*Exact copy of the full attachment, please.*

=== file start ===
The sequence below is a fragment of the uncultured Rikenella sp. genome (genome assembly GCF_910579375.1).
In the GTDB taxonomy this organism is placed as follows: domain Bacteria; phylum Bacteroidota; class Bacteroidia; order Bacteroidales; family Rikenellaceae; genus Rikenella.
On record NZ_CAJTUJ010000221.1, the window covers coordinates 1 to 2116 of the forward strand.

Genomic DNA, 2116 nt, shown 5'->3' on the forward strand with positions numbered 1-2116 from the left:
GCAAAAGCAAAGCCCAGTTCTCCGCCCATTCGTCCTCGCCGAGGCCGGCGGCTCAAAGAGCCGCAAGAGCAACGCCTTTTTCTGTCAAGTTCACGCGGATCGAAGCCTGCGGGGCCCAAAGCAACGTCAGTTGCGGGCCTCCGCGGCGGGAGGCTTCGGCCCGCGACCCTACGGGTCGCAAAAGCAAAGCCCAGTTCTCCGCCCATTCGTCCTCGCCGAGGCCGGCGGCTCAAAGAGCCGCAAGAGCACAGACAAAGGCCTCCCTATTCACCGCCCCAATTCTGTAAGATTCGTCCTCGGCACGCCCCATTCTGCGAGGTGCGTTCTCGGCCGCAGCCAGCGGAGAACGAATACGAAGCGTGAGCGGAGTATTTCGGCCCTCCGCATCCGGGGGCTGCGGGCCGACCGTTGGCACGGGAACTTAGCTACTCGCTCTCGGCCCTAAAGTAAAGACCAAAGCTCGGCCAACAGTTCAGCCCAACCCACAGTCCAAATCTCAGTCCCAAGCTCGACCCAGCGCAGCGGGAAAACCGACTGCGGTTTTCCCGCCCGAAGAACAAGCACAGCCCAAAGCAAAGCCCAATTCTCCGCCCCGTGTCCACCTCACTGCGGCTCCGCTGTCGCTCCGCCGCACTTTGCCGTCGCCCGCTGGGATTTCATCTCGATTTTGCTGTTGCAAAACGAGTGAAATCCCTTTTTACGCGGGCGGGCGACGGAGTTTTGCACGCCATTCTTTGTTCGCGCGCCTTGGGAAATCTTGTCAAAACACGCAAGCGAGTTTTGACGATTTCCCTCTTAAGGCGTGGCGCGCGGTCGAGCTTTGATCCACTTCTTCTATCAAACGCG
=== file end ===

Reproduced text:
The sequence below is a fragment of the uncultured Rikenella sp. genome (genome assembly GCF_910579375.1).
In the GTDB taxonomy this organism is placed as follows: domain Bacteria; phylum Bacteroidota; class Bacteroidia; order Bacteroidales; family Rikenellaceae; genus Rikenella.
On record NZ_CAJTUJ010000221.1, the window covers coordinates 1 to 2116 of the forward strand.

Genomic DNA, 2116 nt, shown 5'->3' on the forward strand with positions numbered 1-2116 from the left:
GCAAAAGCAAAGCCCAGTTCTCCGCCCATTCGTCCTCGCCGAGGCCGGCGGCTCAAAGAGCCGCAAGAGCAACGCCTTTTTCTGTCAAGTTCACGCGGATCGAAGCCTGCGGGGCCCAAAGCAACGTCAGTTGCGGGCCTCCGCGGCGGGAGGCTTCGGCCCGCGACCCTACGGGTCGCAAAAGCAAAGCCCAGTTCTCCGCCCATTCGTCCTCGCCGAGGCCGGCGGCTCAAAGAGCCGCAAGAGCACAGACAAAGGCCTCCCTATTCACCGCCCCAATTCTGTAAGATTCGTCCTCGGCACGCCCCATTCTGCGAGGTGCGTTCTCGGCCGCAGCCAGCGGAGAACGAATACGAAGCGTGAGCGGAGTATTTCGGCCCTCCGCATCCGGGGGCTGCGGGCCGACCGTTGGCACGGGAACTTAGCTACTCGCTCTCGGCCCTAAAGTAAAGACCAAAGCTCGGCCAACAGTTCAGCCCAACCCACAGTCCAAATCTCAGTCCCAAGCTCGACCCAGCGCAGCGGGAAAACCGACTGCGGTTTTCCCGCCCGAAGAACAAGCACAGCCCAAAGCAAAGCCCAATTCTCCGCCCCGTGTCCACCTCACTGCGGCTCCGCTGTCGCTCCGCCGCACTTTGCCGTCGCCCGCTGGGATTTCATCTCGATTTTGCTGTTGCAAAACGAGTGAAATCCCTTTTTACGCGGGCGGGCGACGGAGTTTTGCACGCCATTCTTTGTTCGCGCGCCTTGGGAAATCTTGTCAAAACACGCAAGCGAGTTTTGACGATTTCCCTCTTAAGGCGTGGCGCGCGGTCGAGCTTTGATCCACTTCTTCTATCAAACGCG